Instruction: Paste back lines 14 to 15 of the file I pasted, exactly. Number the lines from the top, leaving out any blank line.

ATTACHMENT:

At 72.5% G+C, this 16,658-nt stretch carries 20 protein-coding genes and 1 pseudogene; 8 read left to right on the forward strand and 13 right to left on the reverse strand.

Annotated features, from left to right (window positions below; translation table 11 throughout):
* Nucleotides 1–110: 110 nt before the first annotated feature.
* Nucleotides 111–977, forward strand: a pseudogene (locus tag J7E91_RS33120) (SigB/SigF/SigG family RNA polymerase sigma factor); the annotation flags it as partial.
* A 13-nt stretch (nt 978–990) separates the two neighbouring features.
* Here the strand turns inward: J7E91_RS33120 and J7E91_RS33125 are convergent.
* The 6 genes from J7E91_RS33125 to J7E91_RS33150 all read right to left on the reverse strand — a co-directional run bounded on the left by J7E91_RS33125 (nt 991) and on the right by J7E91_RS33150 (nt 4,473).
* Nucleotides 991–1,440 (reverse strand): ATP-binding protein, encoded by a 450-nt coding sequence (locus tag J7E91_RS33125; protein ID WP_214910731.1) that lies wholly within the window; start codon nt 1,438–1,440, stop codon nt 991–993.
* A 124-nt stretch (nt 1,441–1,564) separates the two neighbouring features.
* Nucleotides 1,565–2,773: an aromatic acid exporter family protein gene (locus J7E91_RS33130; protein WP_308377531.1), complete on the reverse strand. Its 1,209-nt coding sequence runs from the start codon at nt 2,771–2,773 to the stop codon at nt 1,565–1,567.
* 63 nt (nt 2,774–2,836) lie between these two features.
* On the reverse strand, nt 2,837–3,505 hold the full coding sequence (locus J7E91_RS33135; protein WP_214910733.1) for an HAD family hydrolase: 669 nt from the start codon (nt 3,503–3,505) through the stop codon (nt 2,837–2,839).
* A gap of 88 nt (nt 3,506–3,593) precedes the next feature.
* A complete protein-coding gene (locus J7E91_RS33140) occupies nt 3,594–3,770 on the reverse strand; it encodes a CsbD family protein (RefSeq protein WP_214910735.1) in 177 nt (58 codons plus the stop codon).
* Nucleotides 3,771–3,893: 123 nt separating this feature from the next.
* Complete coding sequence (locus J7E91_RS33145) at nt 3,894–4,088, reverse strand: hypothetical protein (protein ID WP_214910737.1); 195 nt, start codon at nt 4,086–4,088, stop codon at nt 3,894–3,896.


* A complete protein-coding gene (locus J7E91_RS33140) occupies nt 3,594–3,770 on the reverse strand; it encodes a CsbD family protein (RefSeq protein WP_214910735.1) in 177 nt (58 codons plus the stop codon).
* Nucleotides 3,771–3,893: 123 nt separating this feature from the next.